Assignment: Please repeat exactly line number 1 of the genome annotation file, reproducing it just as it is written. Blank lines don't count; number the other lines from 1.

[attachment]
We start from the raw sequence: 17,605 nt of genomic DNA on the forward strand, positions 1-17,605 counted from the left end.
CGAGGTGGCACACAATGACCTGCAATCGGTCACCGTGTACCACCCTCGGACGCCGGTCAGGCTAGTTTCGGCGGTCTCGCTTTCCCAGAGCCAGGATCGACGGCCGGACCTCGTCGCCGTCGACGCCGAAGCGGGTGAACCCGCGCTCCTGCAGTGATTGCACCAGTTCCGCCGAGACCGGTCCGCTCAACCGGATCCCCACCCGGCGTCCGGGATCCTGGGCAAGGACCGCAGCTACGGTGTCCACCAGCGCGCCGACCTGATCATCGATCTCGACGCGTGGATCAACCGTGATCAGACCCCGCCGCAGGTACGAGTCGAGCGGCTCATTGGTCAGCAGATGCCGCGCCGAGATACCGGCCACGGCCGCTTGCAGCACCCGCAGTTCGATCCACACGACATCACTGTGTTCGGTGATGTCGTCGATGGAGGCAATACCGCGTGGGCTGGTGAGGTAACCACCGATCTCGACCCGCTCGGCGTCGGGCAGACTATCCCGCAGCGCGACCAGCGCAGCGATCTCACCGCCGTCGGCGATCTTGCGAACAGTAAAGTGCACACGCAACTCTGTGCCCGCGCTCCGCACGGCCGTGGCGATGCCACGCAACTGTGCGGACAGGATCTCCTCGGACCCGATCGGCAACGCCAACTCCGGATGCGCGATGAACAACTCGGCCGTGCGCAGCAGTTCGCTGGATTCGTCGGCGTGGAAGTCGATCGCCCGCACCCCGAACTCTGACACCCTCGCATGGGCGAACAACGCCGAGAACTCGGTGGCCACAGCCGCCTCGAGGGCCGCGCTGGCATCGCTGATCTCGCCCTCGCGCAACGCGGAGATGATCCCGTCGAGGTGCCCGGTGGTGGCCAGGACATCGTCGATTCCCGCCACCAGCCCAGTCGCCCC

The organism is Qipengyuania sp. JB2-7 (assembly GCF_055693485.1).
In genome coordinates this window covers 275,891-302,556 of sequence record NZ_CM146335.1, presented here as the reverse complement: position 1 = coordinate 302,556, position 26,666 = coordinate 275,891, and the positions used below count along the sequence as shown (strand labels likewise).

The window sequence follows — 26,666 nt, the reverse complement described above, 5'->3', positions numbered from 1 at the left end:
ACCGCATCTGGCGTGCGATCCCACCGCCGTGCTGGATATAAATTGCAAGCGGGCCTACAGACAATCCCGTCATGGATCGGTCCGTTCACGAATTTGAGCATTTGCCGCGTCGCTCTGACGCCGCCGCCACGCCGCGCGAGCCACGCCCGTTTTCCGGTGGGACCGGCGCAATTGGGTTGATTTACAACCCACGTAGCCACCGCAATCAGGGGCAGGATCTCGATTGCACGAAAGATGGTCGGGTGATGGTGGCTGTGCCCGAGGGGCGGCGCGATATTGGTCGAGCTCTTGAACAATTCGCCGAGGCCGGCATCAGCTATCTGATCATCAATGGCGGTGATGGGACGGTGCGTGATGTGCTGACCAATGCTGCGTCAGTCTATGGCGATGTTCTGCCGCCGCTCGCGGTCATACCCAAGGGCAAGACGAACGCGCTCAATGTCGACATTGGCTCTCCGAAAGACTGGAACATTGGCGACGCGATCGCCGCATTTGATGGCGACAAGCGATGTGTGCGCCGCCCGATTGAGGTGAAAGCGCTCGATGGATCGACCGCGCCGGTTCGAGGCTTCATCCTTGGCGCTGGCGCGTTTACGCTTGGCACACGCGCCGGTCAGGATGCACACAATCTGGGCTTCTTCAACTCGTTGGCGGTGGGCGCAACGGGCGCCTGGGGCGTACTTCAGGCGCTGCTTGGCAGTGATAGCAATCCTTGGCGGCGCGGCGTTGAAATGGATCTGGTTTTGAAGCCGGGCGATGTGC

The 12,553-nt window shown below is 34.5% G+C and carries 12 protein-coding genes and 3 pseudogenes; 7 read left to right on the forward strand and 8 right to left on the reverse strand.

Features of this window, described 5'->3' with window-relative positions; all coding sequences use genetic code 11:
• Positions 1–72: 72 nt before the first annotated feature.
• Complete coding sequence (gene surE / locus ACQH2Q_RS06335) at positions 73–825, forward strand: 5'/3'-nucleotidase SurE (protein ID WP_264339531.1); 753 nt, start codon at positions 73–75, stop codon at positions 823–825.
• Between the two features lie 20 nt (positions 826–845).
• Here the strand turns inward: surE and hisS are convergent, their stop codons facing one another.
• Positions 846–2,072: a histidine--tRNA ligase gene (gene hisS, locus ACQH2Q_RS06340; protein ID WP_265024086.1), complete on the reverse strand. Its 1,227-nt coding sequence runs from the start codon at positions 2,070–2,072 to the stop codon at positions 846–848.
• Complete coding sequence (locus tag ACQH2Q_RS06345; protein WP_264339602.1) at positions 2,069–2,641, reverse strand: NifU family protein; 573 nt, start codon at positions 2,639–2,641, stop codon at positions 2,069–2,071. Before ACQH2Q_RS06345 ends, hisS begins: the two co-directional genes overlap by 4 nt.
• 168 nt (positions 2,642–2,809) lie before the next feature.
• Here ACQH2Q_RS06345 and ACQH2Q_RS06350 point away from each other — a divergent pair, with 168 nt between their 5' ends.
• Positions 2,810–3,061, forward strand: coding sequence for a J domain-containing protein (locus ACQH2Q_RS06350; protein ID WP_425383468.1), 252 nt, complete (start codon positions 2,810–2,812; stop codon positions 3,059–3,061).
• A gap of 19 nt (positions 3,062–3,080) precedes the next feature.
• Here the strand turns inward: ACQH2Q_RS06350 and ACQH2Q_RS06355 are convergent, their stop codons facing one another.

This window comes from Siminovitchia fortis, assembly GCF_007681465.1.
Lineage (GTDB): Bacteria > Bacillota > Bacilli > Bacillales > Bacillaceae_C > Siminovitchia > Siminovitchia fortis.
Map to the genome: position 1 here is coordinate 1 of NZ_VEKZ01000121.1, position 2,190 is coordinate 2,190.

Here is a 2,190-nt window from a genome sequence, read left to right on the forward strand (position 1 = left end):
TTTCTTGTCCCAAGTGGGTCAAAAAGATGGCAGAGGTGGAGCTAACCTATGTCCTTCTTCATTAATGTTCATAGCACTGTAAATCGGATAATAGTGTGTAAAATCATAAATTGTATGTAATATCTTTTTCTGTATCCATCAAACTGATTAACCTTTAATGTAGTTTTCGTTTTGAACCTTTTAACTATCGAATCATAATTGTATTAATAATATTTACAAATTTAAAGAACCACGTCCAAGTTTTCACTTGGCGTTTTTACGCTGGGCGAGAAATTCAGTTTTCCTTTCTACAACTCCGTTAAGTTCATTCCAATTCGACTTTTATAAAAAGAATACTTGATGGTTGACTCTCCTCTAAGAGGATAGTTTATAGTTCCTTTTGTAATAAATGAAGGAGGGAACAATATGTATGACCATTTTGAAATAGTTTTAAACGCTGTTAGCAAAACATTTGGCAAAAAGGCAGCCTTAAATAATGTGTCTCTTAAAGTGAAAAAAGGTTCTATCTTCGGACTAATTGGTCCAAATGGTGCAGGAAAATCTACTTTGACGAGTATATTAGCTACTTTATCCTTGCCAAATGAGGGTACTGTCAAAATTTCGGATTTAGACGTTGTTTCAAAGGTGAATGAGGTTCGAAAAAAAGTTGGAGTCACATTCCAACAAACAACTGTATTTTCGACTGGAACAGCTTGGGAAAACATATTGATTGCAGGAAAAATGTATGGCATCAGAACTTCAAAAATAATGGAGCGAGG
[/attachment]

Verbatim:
We start from the raw sequence: 17,605 nt of genomic DNA on the forward strand, positions 1-17,605 counted from the left end.